AP server shipments up 15.7% in Q4 of 2011

Server shipments in Asia Pacific grew 15.7 percent year-on-year in the fourth quarter of 2011, while revenue increased 2.4 percent from the same quarter last year, according to research firm Gartner.

“Asia Pacific was the fastest growing region for server shipments during the fourth quarter of 2011, with China as the main growth engine, supported by the continued momentum of data centre build out,” said Gartner principal analyst Erica Gadjuli.

“Most major economies in Asia Pacific performed better than the rest of the world, which encouraged IT spending during 2011.”

During the fourth quarter, the x86 server market in Asia Pacific continued similar positive sales trends as observed in the previous quarter, despite some issues with hard-disk drive (HDD) inventory shortage because of the Thailand floods in October 2011.

Revenue from x86 servers grew 18 percent year-on-year, and shipments were up 17 percent. The x86-based server sales represented 98 percent of total shipments in Q4 of 2011 whilst revenue share increased to account for 67 percent in this quarter, compared to 58 percent in Q4 2010 and 62 percent in the previous quarter.

The strength of the segment was driven by enterprise buying preferences favoring richer configurations of rack optimized and blade servers.

Meanwhile the mainframe platform and RISC/ IA64 Unix servers saw revenues decline by 56 percent and 5 percent respectively, after positive performances in the previous three quarters of 2011. Furthermore, there was a global weakness in RISC/Itanium Unix server shipments.

Country performance in Q4

Server shipments to China were up 27 percent from the fourth quarter of 2010 and revenue increased 17 percent year on year. For the same quarter, server shipped to Hong Kong increased 34 percent year-on-year, but revenue fell at 6 percent rate.

On the other hand, the server market in Taiwan ended weaker than in Q4 2010, in both shipments and revenue, as they declined 14 percent and 5 percent respectively.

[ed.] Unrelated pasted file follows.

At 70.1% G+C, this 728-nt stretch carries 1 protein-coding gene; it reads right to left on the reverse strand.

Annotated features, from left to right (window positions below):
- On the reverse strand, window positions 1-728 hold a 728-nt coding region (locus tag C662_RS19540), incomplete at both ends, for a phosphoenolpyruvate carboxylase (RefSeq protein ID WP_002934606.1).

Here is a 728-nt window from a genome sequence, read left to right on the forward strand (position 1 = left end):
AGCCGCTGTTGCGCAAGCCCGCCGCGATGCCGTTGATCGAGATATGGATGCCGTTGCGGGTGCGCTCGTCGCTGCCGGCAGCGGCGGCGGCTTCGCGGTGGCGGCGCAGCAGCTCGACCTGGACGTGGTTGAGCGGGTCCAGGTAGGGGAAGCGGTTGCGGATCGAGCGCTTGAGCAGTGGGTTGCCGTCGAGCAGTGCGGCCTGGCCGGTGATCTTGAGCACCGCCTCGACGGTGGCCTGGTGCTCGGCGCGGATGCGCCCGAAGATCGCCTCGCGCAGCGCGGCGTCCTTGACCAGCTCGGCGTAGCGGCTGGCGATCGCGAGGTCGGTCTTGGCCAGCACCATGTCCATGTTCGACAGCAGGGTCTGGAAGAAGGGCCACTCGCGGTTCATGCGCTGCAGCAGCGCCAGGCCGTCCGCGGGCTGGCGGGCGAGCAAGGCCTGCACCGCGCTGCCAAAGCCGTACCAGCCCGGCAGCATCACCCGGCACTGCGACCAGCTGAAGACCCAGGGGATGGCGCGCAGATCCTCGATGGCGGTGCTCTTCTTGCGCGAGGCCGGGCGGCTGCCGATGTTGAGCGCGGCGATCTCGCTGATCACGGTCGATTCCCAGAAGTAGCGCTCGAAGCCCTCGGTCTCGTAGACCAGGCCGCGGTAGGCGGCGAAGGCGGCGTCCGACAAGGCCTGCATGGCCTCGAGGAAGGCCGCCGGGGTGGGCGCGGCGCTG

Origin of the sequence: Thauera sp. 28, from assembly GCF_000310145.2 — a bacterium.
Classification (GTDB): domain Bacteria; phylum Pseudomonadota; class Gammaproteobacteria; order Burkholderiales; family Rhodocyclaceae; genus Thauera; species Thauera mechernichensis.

Singapore, as one of the mature markets in this region, had server shipments decline 6 percent during the fourth quarter and revenue was also down 7 percent year on year.

Consistent growth of x86 servers in Korea continued in this quarter and helped the overall server shipment volume to grow 16 percent but revenue declined 9 percent with the lack of contribution from other server platforms, namely mainframe, RISC, and Itanium based servers.

In Malaysia, revenue from all server categories by CPU type except mainframe class servers declined year-on-year, which also led to a slowdown of 6 percent in overall revenue in Q4 2011 compared to Q4 2010.

Lastly, server market performance in Australia was generally weaker across all server platforms, finishing at 10 percent lower year-on-year in shipments and 39 percent in revenue.

Vendor performance in Q4

“In this region, blade server revenue continued to grow the fastest compared to other form factors,” Gadjuli said.

Blade servers (x86 and non x86) expanded in revenue by 15 percent year on year. HP continued to lead this market segment with 45 percent of total blade revenue in Q4 2011 and 32 percent share of shipments.

However, Dell, in third place in the blade market, firmed up its share of both shipments and revenue, accounting for 11 percent and 9 percent respectively, up from 8 percent and 6 percent in Q4 2010.

Cisco accelerated its penetration of the server market in Asia Pacific by pushing its USC blade product in 2011.

IBM continued its revenue leadership, accounting for 40 percent market share despite experiencing a decline of 3 percent year-on-year due to the lack of contribution from mainframe platform during Q4 2011.

Compared with the same quarter of 2010, HP saw revenue decline 14 percent, mainly because of a slowdown in demand for its x86 servers, partly resulting from the HDD shortage issue, and Itanium based servers.

On the other hand, server revenue from Dell grew reasonably strongly, up 28 percent year-on-year, fueled by significant take up in blade servers.

Dell climbed to first position with year-on-year growth of 30 percent. Shipments to Greater China, Korea and India, particularly of blade and rack optimized servers, accounted for Dell’s success in this quarter.

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